But back to the sixth form thing. I have only experienced this secondhand so far. It seems as though moving works just fine in areas / schools where it is normal to move. In schools where it is "normal" to stay on, it is only the enterprising (or unhappy) few who choose to move. The ones who stay cite all the terrible things that will happen if they move.

I look at it cynically and think, (for the ones who want to go to university) hey, but in two years you are wanting to go somewhere where you don't know anyone, live in a different place, fend for yourself etc etc, all we are talking here is a change of school, the rest of your life stays the same.

But the point maybe that I overlook is that if you are one of the minority joining a new school it might be harder to make friends, settle in etc etc. And also you might have great feelings of "loyalty" to the old school if it is not the norm to leave it. Whereas everyone expects at uni to be in the same boat, on their own, making new friends, which probably makes it friendlier.

But the fact is that once you are in the sixth form, even within the same school, it is generally quite a different world anyway - separate facilities, maybe new teachers you never had before, a different way of working, different rules, not necessarily in groups with your friends if they do different subjects, people end year 13 with a modified group of friends quite often from their Year 11 group even if they stayed at the same school.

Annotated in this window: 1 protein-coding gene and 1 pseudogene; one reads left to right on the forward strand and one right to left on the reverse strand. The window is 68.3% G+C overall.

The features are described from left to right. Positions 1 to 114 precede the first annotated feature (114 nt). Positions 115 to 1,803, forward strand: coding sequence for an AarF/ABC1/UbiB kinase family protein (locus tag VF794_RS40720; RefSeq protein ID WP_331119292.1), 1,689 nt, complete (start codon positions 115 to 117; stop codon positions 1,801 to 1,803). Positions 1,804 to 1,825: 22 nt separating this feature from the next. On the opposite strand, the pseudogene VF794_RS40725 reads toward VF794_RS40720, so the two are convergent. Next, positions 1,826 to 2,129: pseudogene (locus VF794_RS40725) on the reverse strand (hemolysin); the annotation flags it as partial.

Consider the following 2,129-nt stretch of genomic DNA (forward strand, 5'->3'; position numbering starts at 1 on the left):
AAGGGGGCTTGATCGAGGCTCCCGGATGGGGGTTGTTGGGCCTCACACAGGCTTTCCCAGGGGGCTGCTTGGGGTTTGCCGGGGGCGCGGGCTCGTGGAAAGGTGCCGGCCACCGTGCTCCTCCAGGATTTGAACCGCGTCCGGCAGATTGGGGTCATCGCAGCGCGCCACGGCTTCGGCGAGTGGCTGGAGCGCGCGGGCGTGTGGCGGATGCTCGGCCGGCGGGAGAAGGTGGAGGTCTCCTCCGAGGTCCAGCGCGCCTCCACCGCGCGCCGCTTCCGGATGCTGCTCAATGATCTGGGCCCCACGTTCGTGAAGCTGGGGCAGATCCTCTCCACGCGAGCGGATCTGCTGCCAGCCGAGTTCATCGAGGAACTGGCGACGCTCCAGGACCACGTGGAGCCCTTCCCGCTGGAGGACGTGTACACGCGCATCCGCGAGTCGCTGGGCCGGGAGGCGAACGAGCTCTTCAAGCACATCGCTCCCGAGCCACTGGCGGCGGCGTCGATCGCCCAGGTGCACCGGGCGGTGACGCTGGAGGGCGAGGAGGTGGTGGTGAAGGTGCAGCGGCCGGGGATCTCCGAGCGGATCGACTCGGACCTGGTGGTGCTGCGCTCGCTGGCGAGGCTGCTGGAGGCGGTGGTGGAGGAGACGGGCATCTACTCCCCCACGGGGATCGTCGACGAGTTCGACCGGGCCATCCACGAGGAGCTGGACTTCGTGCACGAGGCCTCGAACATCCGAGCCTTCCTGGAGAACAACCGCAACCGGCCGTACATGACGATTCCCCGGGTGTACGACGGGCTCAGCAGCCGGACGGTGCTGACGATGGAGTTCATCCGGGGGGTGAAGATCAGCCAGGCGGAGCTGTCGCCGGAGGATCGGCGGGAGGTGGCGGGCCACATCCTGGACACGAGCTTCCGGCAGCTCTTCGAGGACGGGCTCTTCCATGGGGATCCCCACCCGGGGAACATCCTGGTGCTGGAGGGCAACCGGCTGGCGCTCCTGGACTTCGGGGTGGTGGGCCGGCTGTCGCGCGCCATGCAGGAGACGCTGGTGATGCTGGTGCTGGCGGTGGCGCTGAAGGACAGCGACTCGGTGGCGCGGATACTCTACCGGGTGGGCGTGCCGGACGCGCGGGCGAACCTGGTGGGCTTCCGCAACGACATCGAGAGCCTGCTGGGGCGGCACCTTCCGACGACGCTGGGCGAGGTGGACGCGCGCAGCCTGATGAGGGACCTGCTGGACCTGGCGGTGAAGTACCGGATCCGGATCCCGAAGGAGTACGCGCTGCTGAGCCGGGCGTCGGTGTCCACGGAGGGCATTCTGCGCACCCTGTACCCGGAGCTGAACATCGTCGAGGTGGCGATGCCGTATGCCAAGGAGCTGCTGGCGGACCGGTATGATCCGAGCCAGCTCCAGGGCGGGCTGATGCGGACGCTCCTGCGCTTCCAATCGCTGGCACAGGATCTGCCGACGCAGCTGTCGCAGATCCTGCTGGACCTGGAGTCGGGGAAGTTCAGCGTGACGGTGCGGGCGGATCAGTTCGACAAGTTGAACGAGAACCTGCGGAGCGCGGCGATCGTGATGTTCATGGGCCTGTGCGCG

The scary thing is that if some 16 year olds are likely to be so inflexible about moving, you have to choose a school at 11 that is going to serve its purpose for your child by 6th form. That's a tall order. I'd like to think my children would move if there were compelling reasons to do so, so I'm going to have to set them up to be open minded about this from 11 onwards. Anyone rate my chances of success?


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PostPosted: Fri Jan 21, 2011 10:19 am 
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We haven't gotten to the stage of 6th form yet (dd is year 8 presently).

Thinking back to my son's time at school it was the norm to stay where you were.

Yet, I have noticed a trend in the last 4/5 years in the local newspaper where every school, in this district, pushes like crazy their 6th forms. They have open evenings and enticing activities - it's just like moving from primary to secondary/independent, there's such a drive on it. From that, I can only conclude it's become 'the thing' to move at 6th form round here!

I wonder if it'll still be the same in 3 year's time.